Joined Aug 27, 2009
10,406
CAN-FD decoding. The KEYSIGHT has CAN as a extra cost serial option but it only does classic CAN (like most value scopes), NOT can-fd (and all variations) like the TEK does.
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https://www.picotech.com/library/oscilloscopes/can-bus-serial-protocol-decoding
CAN bus (Controller Area Network) is a serial data standard originally developed in the 1980s by Robert Bosch GmbH for use in automotive applications. Today it is also widely used in industrial process control and aerospace applications.

It allows microcontrollers and electronic devices to communicate with each other without using a host computer and provides fast and reliable data transfer in electrically noisy environments at low cost and with minimal wiring.

CAN employs differential signaling to provide a high level of immunity to electrical noise.

In 1991 Bosch published the specification for CAN 2.0, which details two formats:

  • CAN 2.0A is the standard format with an 11-bit identifier.
  • CAN 2.0B is the extended format with a 29-bit identifier.
In 1993 ISO (International Organization for Standardization) released the CAN standard ISO 11898, which was later restructured into three parts:

  • ISO 11898-1 which covers the data link layer
  • ISO 11898-2 which covers the CAN physical layer for high-speed CAN (up to 1 Mbit/s).
  • ISO 11898-3 which covers the CAN physical layer for low-speed, fault-tolerant CAN (up to 125 kbit/s)
Bosch subsequently released CAN FD 1.0 or CAN with Flexible Data-rate, which was incorporated into ISO 11898-1:2015. This specification allows for increased data lengths as well as optionally switching to a faster bit rate after the arbitration is decided. CAN FD is reverse-compatible with existing CAN 2.0 networks, so new CAN FD devices can coexist on the same network with existing CAN devices.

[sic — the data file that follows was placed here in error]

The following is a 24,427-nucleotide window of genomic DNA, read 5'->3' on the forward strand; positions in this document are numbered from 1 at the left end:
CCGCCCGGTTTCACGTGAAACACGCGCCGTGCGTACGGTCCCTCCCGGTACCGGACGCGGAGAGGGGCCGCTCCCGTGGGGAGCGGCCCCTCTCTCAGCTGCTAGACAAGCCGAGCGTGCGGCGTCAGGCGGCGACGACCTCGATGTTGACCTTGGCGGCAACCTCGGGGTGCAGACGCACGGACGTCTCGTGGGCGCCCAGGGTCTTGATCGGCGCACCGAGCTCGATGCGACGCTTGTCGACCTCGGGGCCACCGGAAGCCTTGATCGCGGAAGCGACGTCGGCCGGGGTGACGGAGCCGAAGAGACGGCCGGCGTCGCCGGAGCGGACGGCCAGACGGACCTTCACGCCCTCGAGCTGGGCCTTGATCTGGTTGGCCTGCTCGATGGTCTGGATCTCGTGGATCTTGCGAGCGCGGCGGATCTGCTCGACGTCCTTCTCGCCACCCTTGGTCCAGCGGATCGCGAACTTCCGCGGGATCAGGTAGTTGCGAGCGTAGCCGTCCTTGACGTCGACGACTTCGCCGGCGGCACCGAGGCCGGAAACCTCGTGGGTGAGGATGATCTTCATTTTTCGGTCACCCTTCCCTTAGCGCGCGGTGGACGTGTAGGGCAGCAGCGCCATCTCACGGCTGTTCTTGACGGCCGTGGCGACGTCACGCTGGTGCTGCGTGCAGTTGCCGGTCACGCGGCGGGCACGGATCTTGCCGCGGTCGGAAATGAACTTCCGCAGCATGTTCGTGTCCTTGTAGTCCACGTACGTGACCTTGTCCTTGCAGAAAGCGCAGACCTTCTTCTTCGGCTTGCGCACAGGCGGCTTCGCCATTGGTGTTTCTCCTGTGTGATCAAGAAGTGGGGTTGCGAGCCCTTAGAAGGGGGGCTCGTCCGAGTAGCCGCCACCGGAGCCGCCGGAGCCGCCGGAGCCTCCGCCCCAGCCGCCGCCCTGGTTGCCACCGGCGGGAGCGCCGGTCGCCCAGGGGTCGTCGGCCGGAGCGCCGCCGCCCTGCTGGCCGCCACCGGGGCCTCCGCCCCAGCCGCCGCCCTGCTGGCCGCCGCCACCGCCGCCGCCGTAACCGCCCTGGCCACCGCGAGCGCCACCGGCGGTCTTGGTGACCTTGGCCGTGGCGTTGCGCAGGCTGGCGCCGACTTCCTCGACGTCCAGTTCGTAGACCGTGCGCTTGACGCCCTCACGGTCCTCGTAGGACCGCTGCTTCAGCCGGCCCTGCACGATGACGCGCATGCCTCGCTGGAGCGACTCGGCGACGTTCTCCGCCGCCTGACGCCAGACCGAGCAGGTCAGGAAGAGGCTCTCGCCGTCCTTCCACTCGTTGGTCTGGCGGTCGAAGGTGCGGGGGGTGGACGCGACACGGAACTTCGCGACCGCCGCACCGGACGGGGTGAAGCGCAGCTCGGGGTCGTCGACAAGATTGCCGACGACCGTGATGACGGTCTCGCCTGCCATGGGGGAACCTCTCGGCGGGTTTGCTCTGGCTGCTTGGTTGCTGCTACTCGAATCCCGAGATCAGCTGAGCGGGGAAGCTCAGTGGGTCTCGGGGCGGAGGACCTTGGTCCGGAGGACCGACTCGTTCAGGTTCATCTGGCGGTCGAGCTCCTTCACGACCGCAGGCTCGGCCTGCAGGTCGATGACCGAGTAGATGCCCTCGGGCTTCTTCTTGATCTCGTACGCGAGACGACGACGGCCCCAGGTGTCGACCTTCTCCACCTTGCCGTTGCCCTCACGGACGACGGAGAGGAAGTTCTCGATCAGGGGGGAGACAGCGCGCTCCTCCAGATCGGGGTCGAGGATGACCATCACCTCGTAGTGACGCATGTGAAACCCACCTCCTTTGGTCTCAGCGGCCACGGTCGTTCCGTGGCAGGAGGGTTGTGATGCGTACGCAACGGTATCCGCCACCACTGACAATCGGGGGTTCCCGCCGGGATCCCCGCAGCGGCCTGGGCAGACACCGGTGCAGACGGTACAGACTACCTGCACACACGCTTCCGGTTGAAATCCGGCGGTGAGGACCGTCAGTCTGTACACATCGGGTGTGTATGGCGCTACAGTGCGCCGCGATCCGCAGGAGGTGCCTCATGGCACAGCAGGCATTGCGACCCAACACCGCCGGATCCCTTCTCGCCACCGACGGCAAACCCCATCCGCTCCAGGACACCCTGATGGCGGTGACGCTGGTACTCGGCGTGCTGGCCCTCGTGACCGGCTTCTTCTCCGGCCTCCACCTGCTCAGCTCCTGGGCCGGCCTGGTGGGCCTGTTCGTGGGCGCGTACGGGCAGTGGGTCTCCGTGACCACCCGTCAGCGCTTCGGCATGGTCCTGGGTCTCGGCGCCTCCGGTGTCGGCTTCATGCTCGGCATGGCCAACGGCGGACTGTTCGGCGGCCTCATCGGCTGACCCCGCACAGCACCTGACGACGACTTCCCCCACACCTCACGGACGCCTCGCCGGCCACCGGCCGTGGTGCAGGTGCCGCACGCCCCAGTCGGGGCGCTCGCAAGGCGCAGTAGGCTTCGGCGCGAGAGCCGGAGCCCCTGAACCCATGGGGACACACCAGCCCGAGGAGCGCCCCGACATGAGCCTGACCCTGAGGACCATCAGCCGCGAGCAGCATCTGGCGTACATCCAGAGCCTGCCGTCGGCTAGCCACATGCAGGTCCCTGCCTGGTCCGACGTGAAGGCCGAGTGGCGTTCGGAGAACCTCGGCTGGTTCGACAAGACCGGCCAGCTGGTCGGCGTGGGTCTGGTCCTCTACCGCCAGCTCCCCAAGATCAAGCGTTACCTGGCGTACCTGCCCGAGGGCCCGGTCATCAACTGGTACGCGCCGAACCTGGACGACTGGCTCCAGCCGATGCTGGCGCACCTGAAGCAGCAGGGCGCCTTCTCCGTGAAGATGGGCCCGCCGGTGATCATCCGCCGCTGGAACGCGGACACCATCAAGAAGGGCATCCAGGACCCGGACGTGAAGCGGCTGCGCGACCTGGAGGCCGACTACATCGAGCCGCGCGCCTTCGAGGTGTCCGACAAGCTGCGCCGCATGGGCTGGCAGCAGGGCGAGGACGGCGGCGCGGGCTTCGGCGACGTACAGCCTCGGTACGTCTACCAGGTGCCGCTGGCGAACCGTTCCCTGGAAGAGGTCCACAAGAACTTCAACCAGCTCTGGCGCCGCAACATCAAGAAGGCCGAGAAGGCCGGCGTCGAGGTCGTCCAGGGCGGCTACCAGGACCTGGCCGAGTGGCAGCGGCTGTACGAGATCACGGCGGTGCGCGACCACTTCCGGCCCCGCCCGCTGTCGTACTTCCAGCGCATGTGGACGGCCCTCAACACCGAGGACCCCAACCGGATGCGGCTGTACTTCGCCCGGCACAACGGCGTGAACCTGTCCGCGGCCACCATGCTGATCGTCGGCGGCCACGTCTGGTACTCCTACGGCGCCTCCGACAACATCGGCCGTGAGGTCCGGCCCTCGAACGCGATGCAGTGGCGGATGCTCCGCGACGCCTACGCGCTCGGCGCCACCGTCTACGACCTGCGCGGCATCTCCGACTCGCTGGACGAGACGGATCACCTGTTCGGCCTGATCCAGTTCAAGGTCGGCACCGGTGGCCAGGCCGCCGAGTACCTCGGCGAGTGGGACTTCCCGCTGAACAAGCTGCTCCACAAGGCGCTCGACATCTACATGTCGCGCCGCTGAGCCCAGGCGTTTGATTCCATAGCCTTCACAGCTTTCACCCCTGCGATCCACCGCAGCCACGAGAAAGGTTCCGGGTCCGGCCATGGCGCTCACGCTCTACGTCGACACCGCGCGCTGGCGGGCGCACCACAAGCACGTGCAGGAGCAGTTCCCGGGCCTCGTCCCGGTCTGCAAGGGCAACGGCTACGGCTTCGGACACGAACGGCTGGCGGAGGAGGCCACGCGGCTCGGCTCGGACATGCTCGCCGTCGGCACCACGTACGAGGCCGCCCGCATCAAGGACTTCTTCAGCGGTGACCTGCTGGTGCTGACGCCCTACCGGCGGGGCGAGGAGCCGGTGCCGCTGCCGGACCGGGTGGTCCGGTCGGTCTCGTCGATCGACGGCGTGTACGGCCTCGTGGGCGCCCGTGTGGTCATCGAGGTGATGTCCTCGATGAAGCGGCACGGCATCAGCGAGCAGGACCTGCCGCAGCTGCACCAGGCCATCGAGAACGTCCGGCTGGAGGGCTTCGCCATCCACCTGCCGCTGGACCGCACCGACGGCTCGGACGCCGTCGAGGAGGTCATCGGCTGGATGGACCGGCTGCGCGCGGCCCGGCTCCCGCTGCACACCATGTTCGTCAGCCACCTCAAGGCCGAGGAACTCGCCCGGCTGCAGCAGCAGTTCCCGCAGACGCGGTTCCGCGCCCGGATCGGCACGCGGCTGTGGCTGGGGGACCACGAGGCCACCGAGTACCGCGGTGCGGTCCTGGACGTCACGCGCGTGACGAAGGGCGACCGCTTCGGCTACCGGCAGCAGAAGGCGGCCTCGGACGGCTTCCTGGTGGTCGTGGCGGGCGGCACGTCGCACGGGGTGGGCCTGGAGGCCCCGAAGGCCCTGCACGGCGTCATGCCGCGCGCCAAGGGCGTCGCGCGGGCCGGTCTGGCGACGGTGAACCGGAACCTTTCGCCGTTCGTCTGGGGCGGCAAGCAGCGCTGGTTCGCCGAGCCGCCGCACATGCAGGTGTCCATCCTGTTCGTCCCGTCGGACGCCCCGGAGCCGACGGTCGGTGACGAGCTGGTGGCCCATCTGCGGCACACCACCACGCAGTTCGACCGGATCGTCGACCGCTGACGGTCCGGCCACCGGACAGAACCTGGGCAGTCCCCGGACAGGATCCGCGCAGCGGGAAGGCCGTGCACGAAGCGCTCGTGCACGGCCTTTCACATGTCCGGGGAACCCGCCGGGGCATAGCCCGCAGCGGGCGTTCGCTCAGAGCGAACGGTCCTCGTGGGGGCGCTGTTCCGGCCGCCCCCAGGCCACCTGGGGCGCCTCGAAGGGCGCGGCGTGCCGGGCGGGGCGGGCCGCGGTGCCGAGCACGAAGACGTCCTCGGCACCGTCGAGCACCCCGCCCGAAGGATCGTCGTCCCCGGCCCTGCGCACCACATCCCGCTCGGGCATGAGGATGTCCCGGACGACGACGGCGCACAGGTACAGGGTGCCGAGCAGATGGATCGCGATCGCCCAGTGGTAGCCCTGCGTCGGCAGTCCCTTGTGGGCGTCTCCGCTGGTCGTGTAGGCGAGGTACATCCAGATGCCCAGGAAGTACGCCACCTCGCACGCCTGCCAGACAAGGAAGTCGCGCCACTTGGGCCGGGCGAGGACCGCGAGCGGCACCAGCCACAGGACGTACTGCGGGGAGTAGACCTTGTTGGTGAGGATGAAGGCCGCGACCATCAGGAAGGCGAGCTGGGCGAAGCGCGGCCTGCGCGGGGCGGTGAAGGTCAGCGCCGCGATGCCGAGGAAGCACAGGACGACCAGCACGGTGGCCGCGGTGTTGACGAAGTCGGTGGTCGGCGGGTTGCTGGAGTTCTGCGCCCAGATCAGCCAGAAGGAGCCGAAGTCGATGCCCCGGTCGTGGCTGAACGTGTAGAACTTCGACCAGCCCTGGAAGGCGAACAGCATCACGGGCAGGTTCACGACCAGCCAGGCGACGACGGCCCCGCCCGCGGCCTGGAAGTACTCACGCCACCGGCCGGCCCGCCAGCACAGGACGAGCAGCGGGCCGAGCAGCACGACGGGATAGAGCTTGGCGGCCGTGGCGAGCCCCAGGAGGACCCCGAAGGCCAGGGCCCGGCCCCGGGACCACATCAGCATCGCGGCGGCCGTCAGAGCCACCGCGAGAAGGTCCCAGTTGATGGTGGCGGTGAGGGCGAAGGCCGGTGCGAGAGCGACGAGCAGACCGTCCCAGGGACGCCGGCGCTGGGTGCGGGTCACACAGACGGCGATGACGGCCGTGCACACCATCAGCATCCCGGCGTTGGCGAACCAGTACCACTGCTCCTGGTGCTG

ronsimpson

Joined Oct 7, 2019
2,385
Thanks for the picture of the two scopes. For decades I lived with B&W scopes, but now I really like Color and large displays.
I do not like a display where 1/2 of it is display is menus and junk. I want a full screen of waveforms.
A scope that is two inches thick is nice. Today I noticed how little space a scope takes up.
I do not like waiting for Windows to startup before the scope functions. "Please wait for windows to update."
Some scopes now have a built-in waveform generator. You can make a low frequency VNA.
I do not like the idea of a low-end scope that will do many more features if you pay more money. The idea of a 70mhz/100mhz/200mhz/300mhz scope that comes in 70mhz mode and wants you credit card to upgrade. Or the 8-bit scope but for $200.00 it turns into a 12-bit scope. From a hardware person's point of view, I hate spending another $1000.00 on upgrades.
What happens when Windows-10 stops working and the scope will not function with Windows-11 or 12 or ....?

At home I have a number of early digital scopes. Back then memory was slow and costly. Memory was measured in Kb not mb or Gb. At work I was looking at a waveform that is 1000 displays long. Nice to zoom in and slide back and forth on a saved waveform.

It is also nice to have a scope on the internet. You can let someone in Japan take over the scope for a while. They can save waveforms and do math on the data.